“Now among those who went up to worship at the feast were some Greeks. So these came to Philip, who was from Bethsaida in Galilee, and asked him, “Sir, we wish to see Jesus.” Philip went and told Andrew; Andrew and Philip went and told Jesus. And Jesus answered them, “The hour has come for the Son of Man to be glorified. Truly, truly, I say to you, unless a grain of wheat falls into the earth and dies, it remains alone; but if it dies, it bears much fruit. Whoever loves his life loses it, and whoever hates his life in this world will keep it for eternal life. If anyone serves Me, he must follow Me; and where I am, there will my servant be also. If anyone serves Me, the Father will honor him.” (John 12:20–26, ESV)
Jesus had just entered Jerusalem to a large and dramatic reception where the streets were lined with people shouting out Hosanna or “save us now.” They had covered the road with their cloaks and they waved palm fronds in His honor. But Jesus knew that His reason for entering was not to take up a throne right there in their midst, but to go to a cross and suffer death so that He might at a later date reign in their presence. His time to be their present King had not yet come, but the reason for His coming had. In the days that were to come the people would change. They would see Him not as their king but as someone to be removed as a fake, an imposter, a threat to what they knew. Sure, this was not universal and there were those who would not take part, but the end result would be what God had intended. At the demand of the people of God—the Jews—the king of the Jews would be mocked and hung on a cross.
While these things were beginning to unfold there were also those who had come to Jerusalem who were likely not born Jews but who were Gentiles of Greece had become Jews as proselytes. Out passage indicates that among those that had come to worship were some Greeks. These Greeks had asked to see Jesus, and their request was forwarded to Jesus. The Greek worshippers had approached Philip and Philip went and found Andrew. Then the two of them went to Jesus to let Him know of their request. We don’t know what they thought about these Greeks asking to see Jesus, but it must have raised some question with Philip as possibly indicated by him going and finding another one of the disciples so that both of them could go to Jesus. From all we see in the text it seems that Jesus did not meet with them.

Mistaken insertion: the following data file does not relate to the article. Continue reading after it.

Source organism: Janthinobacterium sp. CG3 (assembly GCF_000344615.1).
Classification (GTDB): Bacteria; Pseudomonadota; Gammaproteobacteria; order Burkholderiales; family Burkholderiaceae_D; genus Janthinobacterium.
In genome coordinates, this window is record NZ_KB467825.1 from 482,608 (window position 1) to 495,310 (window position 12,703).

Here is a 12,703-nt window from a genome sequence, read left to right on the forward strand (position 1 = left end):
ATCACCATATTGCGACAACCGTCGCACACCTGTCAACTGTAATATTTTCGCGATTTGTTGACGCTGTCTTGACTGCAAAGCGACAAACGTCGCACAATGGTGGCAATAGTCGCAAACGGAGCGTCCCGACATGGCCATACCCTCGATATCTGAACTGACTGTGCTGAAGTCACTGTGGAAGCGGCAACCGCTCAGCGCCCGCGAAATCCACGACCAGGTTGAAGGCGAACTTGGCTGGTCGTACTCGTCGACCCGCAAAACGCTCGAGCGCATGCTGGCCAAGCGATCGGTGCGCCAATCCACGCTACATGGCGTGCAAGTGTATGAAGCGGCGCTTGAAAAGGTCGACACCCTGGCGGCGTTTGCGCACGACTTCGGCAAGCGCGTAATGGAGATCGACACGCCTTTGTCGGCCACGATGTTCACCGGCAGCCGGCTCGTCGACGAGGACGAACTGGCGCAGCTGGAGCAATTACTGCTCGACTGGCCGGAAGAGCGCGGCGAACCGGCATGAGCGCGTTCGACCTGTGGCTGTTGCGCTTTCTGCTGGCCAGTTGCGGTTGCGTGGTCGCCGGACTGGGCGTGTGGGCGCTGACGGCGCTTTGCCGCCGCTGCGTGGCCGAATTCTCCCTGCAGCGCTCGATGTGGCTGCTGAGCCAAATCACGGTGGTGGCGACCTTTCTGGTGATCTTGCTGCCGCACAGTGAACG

Rather He responded to Philip and Andrew with others listening on saying, “The hour has come for the Son of Man to be glorified. Truly, truly, I say to you, unless a grain of wheat falls into the earth and dies, it remains alone; but if it dies, it bears much fruit. Whoever loves his life loses it, and whoever hates his life in this world will keep it for eternal life. If anyone serves Me, he must follow Me; and where I am, there will my servant be also. If anyone serves Me, the Father will honor him.”
While the disciples might have been surprised that these foreigners wanted to see Jesus, Jesus told them that the time had now come for Him to die—the grain of wheat falling to the earth. But His death was not to be a futile falling. When that gain of wheat falls to the earth it begins to germinate and grow and spring forward with new life, and that new life multiples. From that one grain many grains are given life, and those grains will be the fruit of the one grain and they will resemble that one grain. They will be harvested and go to the same end as that one grain. Speaking of the natural process of wheat which they understood, Jesus told His disciples that His time had come to lay down His life so that He might take it back up again and give life to many. And that many is as many who trust in Him regardless of their nationality.
Anyone who trusts in Jesus Christ becomes part of that fruit. If Jesus had loved His own life so much that He did not take this step then no one that followed would know life either. But this was not the case; the Son of God humbled Himself to become man so that we might live. He loved us so much that He considered what He had to do worth the cost.
He went on to add that anyone who serves Him would have to follow Him. But in following Him there was going to be great reward. Where He was going they would go also, and in their going they would find that the Father also honored them in their following.
These Greeks desired to meet the Jesus who they had heard about. Not knowing if they did get to meet Him and thinking that they did not at this time for a very good, God-foreseen reason those of them who would believe in Him would not only get to see Him later, but would be with Him for eternity. Jesus was faithful to His reason for coming, and He calls us to be faithful in following knowing that He is the One who brings us eternally together.
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